Waldorf is about the adult (teacher, caregiver and Parent) choosing to be on a path of inner development. In the child’s early years, the adult is the environment, the adult is the weather, so to speak, and the child experiences all of it. Young children cannot help but to take it all in because they are like sponges. The older child is also greatly affected by the adults in their lives and they too need to be surrounded by adults who are striving to be healthy role models. In Waldorf early childhood, we refer to this as “worthy of imitation”. Am I worthy of imitation is an important question to ask ourselves everyday because every moment of every day our children are watching us and imitating what we do, what we say, as well as how we show up for them.
Steiner was known to visit classrooms and pose this question to the students. “Do you Love your teacher?” Children feel how loved they are especially when the love they receive is unconditional. Before we can love the child unconditionally, I believe we must first love ourselves unconditionally. This is a journey that takes time and perhaps begins with the adult working on unresolved issues in their personal life so that the children in their care are not burdened with this. Waldorf is the teacher, adult or caregiver exemplified as the model of an upright Human Being who loves themself, loves the children in their care, loves the earth and loves the time that they are living in. Waldorf is the teacher, adult and caregiver’s awareness that everything about who they are streams out from them to the children and in the environment be it the classroom or the home.
Waldorf mindfully creates environments for the child that engages them and stimulates their imagination. An environment that nurtures their senses in a way that doesn’t overwhelm them, particularly in the early years. Environments where they are eager to learn, eager to be taught, so much so that you can see this expressed in their faces and bodily movements.
In the later years, children experience imaginative and creative thought through connecting with nature, they dive into creative and artistic experiences and engaging in experiences in and out of the classroom makes it possible for them to offer their thoughts and feelings on a variety of topics.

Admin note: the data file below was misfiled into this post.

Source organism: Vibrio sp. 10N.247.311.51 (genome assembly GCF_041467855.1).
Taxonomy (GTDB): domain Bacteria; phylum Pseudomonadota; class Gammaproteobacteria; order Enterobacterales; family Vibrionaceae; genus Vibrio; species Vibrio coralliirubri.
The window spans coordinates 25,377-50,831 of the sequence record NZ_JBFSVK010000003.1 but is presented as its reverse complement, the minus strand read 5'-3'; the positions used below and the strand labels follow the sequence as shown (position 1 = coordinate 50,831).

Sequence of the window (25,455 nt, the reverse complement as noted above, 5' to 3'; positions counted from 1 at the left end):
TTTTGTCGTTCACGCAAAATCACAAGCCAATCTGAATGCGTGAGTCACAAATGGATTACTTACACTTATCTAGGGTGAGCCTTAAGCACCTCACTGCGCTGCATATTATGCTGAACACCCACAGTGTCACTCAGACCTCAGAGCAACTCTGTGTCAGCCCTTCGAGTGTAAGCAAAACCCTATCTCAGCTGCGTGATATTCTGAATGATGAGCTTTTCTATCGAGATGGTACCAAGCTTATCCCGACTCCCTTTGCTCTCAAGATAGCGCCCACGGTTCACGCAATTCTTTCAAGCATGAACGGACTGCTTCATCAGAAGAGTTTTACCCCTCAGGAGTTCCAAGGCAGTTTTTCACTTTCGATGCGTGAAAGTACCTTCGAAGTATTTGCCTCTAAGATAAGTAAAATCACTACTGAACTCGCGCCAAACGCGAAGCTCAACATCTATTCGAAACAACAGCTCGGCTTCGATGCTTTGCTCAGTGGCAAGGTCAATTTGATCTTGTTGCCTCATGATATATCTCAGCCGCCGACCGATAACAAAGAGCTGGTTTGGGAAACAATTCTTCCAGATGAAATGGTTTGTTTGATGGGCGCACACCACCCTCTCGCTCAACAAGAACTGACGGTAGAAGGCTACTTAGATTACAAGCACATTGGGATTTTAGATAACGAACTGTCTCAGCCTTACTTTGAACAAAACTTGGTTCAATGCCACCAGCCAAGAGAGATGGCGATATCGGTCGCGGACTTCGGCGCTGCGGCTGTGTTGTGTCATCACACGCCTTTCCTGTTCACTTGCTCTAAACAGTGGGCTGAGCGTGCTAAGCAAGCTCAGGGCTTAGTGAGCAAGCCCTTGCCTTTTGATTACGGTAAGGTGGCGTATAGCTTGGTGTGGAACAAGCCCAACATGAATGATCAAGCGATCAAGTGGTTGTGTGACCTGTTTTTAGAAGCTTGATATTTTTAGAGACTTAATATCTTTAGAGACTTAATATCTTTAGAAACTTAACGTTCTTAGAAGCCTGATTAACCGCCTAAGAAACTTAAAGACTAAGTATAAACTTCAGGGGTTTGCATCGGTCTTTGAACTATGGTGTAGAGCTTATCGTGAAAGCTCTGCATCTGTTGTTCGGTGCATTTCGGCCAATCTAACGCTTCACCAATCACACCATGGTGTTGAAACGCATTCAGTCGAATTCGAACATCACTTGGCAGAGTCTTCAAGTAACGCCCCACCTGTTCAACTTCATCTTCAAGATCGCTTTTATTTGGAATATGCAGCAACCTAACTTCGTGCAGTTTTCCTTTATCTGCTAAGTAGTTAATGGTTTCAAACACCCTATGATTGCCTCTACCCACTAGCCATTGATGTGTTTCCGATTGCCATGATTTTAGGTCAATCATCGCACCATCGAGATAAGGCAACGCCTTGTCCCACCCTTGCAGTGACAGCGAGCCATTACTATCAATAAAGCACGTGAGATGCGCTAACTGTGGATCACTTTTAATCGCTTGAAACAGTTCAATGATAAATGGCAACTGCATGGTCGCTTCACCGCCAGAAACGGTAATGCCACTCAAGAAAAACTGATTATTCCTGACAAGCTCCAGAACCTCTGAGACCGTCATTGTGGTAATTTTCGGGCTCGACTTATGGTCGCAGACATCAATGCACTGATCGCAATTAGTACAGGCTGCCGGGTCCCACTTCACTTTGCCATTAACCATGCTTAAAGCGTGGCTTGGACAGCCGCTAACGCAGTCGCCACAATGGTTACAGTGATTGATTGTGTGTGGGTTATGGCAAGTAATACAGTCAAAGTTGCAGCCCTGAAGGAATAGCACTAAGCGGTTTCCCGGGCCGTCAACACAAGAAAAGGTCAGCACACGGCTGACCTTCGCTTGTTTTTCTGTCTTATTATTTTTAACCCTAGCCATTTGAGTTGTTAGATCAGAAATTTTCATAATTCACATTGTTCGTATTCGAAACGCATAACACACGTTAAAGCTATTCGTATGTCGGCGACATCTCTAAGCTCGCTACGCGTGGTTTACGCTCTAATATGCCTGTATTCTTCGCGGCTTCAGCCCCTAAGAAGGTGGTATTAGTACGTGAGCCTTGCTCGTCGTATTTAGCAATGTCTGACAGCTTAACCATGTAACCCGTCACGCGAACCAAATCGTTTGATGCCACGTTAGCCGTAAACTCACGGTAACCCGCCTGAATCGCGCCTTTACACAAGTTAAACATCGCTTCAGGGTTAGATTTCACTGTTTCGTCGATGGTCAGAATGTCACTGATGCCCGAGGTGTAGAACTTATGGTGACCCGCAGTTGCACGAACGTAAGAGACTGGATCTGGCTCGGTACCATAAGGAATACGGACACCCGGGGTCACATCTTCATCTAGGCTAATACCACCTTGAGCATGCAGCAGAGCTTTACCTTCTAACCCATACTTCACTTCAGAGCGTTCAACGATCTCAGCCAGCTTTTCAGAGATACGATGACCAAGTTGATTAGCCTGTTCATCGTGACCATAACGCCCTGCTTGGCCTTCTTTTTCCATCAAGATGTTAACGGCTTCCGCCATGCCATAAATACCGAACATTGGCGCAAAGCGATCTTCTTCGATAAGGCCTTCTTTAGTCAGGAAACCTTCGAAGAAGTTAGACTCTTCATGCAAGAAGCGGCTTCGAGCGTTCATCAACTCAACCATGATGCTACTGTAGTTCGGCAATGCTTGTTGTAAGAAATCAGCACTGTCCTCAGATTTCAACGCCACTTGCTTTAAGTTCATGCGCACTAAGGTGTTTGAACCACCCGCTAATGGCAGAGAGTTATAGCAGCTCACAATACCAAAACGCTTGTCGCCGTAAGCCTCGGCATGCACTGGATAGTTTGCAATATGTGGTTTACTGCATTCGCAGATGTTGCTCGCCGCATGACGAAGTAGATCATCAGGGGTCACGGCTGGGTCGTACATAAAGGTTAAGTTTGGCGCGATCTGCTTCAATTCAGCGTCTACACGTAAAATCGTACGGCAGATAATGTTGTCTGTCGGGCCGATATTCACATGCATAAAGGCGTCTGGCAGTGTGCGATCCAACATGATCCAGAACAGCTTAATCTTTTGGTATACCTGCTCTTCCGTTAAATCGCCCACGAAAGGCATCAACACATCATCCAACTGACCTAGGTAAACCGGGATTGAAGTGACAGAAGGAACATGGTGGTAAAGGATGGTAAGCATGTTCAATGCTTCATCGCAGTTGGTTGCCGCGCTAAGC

Let them go forth in Freedom
Something I discovered early in my striving to grasp, What is Waldorf was this very concept ‘Let them go forth in Freedom’. I came to see how it related to the young adult, now having graduated from high school going out into the world, sometimes with clarity, often with questions, but being led by their own thoughts, their own individuality. To be free is to be capable of thinking ones own thoughts instead of the thoughts of others that have been predigested. Instead, thoughts that have been generated by one’s deepest, most original, most essential and spiritual self. One’s individuality. This is a goal of Waldorf, to set the young adult out into the world in freedom.
Freedom doesn’t mean that the child simply gets to do what they choose or what will always make them happy. Waldorf holds the understanding that Freedom is a process that develops over the many years as a child grows and develops. In the early years, freedom is nurtured through form, because without an experience of form there will not be freedom. Children experience form through the rhythms and boundaries that are created and held by the adult.
Waldorf is not impressing upon the young adult who they should be, what they should study or what they should do with their life. Instead, after a healthy foundation has been laid over the many years of development, it is allowing them to unfold and then trusting the process.
“Essentially, there is no education other then self-education. Every education is self-education and as teachers we can only provide the environment for children’s self-education. We have to provide the most favorable conditions where through our agency, children can educate themselves according to their own destinies.”